Thailand moves to ban surrogacy
The new Thai military government is moving swiftly to crush the lucrative surrogacy industry.
The new Thai military government is moving swiftly to crush the lucrative surrogacy industry. This week two Australian same-sex couples and two American couples were prevented from leaving Thailand with a baby. The as-yet-unwritten legislation leaves 200 more surrogate mothers and their Australian clients in legal limbo.
Until now, commercial surrogacy was banned in Australia and discouraged in Thailand. However, taking advantage of numerous loopholes, it has become an important feature of Thailand’s booming medical tourism industry.
Under a new law women will be forbidden to carry babies for commercial purposes and surrogacy will be restricted to relatives. The penalties will be severe: 10 years in jail and a fine.
However, Nandana Indananda, a Bangkok-based lawyer who helped draft the new surrogacy law, told Deutsche Welle that surrogacy as such will not be banned.
“Firstly, it prohibits a doctor or surrogacy clinic from performing a surrogacy for commercial purposes. Secondly, no one is allowed to establish or operate a surrogacy agency for commercial purposes. Thirdly, no one can publish any advertisement about surrogacy for any purpose, either commercial or non-commercial …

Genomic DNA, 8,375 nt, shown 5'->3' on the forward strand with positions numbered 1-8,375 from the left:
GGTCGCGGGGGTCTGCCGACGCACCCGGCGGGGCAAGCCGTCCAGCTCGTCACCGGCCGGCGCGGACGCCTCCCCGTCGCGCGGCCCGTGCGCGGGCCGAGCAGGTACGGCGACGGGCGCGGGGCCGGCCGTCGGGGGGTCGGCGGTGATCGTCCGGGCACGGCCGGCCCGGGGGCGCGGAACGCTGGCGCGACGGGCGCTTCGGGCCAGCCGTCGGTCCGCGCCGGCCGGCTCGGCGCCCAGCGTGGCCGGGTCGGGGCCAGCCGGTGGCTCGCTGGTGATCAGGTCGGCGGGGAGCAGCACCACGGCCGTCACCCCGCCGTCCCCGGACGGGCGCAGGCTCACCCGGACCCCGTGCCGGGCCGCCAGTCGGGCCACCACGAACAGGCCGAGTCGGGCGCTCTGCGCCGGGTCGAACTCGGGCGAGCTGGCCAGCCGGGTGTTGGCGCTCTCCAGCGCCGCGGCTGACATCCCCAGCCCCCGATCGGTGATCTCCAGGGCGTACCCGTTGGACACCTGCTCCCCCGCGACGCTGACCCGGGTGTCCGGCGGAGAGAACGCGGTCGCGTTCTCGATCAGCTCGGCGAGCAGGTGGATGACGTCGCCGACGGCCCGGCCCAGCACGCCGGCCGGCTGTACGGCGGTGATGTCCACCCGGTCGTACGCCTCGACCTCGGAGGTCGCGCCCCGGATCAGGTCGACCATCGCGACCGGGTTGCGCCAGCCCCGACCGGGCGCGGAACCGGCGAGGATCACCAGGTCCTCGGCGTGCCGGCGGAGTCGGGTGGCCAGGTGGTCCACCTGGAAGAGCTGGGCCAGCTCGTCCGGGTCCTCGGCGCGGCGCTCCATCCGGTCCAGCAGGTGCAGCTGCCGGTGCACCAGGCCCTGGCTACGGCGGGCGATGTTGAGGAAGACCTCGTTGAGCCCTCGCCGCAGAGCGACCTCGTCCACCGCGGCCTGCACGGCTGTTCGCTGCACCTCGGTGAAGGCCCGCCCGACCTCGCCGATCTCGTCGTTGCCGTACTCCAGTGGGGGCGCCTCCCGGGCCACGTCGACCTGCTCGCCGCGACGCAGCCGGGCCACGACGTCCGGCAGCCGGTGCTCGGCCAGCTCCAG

“As for the parenthood issue, the bill determines that, if certain conditions are met, the intended couple will be considered the parents of the child, even if the intended parents pass away before the birth of the child.
No one knows how this will affect the increasing demand world-wide for surrogate mothers. Both India and Thailand have recently banned international commercial surrogacy. A few other countries, (Russia, Ukraine, Belarus, Georgia, Armenia, and the US), permit it. However, the number of countries with ideal conditions for commercial surrogacy — enabling legislation, high-quality medical care, and desperately poor women – is shrinking fast.
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